Virtual school options were created with the intent of mitigating the spread of the coronavirus. But as time goes on, the unintended consequences of keeping students at home are becoming more clear.

In Sarasota County, reports of child abuse to the Department of Children and Families have reached a two-year high — and the cases have been more severe.

Staying home from school is an added risk factor to child abuse, said Danielle Hughes, child protection team coordinator at the Child Protection Center. Having limited community visibility is a detriment.

Sarasota and Charlotte County schools reopened on Aug. 31, but thousands of children are still not back in the classrooms.

In Sarasota County, about 20% of its 43,150 students are learning from home. In Charlotte County, about 12% of its 15,591 students are currently enrolled in virtual or e-learning programs, according to the district.

“We anticipated that, unfortunately, a lot of folks in our (DCF) population would probably opt to keep the kids out of school for a multitude of reasons that relate to poverty or circumstances that might be going on in the house that are inappropriate,” said Nathan Scott, Child Welfare Policy Coordinator of the Family Safety Alliance.

In staying home from school, students are spending more time with parents, who make up about 80% of perpetrators of child abuse, according to the U.S. Department of Health and Human Services.

After schools shut down in March, reports of child abuse plummeted. In April, the number of child abuse reports to DCF in Charlotte County was at a nine-year low. But a lack of reports doesn’t equate to a lack of abuse — much of it went unseen by authorities until schools reopened.

The vast majority of reports come from professionals who have contact with children as part of their jobs — especially teachers, who produced 21% of the 4.3 million referrals made in 2018, according to the U.S. Department of Health and Human Services.

The number of reports has started to rise again as schools opened, and local professionals say the cases that came in have been more severe.

One type of child maltreatment on the rise is inadequate supervision of children, according to state data obtained by The Daily Sun.

It was the most common type of maltreatment reported in Charlotte and Sarasota counties in the last week of November, followed by physical injury and substance misuse.

“There’s more opportunity for kids if they are not in school, or they have to stay home instead of going to some sort of after-school program, to be in a position where they’re not able to be supervised adequately,” Scott said. “By virtue of COVID closing things down, or by virtue of them being homeschooled, the parent may have to work or go get groceries or something, giving them the benefit of the doubt that there’s not a substance use issue going on ... It’s possible that there’s more opportunity for them to be inadequately supervised, just based on the current situation.”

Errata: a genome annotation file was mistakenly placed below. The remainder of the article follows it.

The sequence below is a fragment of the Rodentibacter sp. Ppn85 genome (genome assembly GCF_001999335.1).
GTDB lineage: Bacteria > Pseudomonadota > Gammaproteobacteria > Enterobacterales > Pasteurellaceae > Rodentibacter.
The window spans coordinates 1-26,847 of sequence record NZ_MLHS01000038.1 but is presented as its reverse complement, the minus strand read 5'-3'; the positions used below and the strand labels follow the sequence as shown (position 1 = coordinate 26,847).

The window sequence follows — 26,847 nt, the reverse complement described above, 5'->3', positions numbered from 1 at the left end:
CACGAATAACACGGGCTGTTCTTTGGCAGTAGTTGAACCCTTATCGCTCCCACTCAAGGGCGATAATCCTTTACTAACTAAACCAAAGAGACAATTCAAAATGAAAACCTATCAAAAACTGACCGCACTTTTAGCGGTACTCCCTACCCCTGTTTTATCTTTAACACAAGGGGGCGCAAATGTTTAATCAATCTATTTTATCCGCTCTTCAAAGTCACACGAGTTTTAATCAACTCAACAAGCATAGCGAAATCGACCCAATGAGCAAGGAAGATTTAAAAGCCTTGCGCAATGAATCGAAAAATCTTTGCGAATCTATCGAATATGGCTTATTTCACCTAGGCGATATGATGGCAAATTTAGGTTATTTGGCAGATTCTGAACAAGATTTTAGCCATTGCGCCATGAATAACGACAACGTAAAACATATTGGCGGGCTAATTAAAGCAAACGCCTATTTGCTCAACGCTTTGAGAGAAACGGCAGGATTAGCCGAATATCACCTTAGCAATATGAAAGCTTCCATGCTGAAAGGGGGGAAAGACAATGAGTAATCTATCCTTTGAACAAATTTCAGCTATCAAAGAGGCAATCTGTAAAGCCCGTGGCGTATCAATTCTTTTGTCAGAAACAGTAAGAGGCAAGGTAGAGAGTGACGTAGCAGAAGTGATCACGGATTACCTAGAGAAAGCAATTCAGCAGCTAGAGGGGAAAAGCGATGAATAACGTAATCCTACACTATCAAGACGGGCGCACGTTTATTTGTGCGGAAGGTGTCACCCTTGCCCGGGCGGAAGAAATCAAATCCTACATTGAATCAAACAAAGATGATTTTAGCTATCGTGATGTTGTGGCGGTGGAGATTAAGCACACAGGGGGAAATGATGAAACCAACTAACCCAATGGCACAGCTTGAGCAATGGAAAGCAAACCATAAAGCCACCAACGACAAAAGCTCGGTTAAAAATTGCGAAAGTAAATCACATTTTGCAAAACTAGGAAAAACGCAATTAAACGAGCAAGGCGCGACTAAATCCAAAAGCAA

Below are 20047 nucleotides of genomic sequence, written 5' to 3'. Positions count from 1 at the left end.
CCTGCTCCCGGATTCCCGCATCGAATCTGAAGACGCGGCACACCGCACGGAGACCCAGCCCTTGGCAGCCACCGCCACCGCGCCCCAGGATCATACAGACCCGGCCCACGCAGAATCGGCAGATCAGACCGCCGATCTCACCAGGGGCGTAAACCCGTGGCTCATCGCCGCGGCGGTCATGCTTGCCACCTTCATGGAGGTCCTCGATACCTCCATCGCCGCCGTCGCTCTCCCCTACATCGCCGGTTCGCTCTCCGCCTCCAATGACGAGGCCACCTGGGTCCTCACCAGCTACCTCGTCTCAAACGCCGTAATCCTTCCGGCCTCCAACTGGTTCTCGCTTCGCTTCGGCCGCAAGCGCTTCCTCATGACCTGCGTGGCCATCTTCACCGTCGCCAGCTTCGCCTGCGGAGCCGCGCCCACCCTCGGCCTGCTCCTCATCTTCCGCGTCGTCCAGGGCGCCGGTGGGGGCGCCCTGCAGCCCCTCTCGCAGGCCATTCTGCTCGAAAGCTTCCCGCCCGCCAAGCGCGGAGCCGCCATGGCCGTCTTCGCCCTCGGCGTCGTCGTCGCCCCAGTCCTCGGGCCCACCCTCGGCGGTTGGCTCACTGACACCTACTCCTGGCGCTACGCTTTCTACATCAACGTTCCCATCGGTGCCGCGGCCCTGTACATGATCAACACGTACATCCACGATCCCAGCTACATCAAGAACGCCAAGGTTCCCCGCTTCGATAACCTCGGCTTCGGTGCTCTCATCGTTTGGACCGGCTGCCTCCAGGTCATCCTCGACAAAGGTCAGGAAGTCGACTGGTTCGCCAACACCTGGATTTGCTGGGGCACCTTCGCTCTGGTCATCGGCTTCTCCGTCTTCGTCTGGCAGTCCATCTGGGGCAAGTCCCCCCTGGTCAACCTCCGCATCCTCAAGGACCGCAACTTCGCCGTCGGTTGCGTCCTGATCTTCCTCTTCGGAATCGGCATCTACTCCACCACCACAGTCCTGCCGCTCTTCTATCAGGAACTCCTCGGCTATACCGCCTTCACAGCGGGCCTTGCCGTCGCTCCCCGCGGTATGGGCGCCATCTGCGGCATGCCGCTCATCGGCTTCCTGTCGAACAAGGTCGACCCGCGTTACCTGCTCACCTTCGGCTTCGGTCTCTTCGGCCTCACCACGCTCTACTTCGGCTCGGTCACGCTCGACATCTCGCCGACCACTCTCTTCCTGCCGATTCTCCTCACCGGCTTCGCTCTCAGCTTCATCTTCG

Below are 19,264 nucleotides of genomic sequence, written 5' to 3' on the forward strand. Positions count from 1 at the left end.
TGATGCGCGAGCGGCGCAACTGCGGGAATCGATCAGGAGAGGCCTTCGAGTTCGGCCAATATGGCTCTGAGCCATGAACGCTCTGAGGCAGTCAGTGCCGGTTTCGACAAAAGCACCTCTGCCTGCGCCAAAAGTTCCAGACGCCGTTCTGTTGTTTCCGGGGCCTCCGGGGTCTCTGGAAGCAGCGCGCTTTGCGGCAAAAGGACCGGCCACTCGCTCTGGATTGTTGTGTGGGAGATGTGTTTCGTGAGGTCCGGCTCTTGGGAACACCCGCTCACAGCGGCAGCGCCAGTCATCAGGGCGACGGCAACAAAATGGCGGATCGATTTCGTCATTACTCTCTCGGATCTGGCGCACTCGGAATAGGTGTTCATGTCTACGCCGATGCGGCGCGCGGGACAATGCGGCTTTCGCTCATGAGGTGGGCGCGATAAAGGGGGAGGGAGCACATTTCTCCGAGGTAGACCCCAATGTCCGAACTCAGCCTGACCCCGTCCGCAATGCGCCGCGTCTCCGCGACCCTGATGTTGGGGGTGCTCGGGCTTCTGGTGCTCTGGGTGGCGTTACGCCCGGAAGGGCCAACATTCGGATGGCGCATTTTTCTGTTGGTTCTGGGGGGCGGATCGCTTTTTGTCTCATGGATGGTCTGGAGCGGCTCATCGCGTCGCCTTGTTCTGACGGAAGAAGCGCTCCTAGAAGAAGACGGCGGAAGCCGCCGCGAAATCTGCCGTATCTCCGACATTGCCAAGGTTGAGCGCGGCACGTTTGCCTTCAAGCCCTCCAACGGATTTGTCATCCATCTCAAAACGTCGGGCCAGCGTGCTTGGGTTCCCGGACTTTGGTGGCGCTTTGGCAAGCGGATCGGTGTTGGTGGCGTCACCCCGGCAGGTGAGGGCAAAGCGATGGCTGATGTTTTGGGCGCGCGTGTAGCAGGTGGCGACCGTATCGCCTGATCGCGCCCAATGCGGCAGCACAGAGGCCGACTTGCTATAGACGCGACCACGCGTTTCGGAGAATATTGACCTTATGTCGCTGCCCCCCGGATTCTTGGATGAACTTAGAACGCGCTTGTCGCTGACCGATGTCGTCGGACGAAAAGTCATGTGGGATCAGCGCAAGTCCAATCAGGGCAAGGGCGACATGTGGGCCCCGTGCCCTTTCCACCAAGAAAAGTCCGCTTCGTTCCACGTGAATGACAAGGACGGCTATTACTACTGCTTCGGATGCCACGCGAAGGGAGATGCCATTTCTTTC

There were 452 cases reported to DCF in October in Sarasota County, the highest number of reports since September 2018 — and almost 13,000 students are still not in brick-and-mortar schools.

In Charlotte County, 224 reports were made to DCF, up from April’s nine-year low of 108 reports.

DeSoto County saw 64 reports made in October, up from March and May’s 42 reports.

Law enforcement has been the No. 1 reporter of child abuse throughout the pandemic, which is very unusual, Scott said.

This change is a result of the lack of teachers calling in reports of child maltreatment, according to Hughes. Officers often report child abuse to DCF when they respond to a possible crime involving a parent.

The rise of law enforcement’s reports to DCF does not mean that all of these children are virtual learners, but it is a clear shift from the usual professional reporters that children attending brick-and-mortar schools interact with on a daily basis.

Throughout the pandemic, the Child Protection Center has seen more cases involving polyvictimization, Hughes said, meaning there are multiple layers to the abuse — for example, physical abuse along with sexual abuse and substance abuse.

“Families are in crisis — they’re losing their jobs, can’t provide for their families. When you’re in those situations, people start to act out; people don’t know how to cope,” Hughes said. “People don’t know how to handle this; they’ve never handled it before. Parents are starting to drink more, misusing substances and are getting frustrated or angry in how they act out.”

The number of people involuntarily admitted for substance abuse treatment roughly tripled in Charlotte County from the start of the coronavirus pandemic to August, and have remained elevated consistently since then, according to Victoria Scanlon, CEO of Charlotte Behavioral Health Care.

“What is the Florida child welfare system going to look like in a year?” Hughes said. “I don’t know what the long-term impact is going to be because of this pandemic and that frightens me.”

Florida law requires any person who knows or has reasonable cause to suspect that a child is being abused or neglected by a parent or caregiver to report it to the Florida Abuse Hotline.

Anybody who suspects child abuse or neglect should call 1-800-962-2873 or report online by visiting: reportabuse.dcf.state.fl.us.

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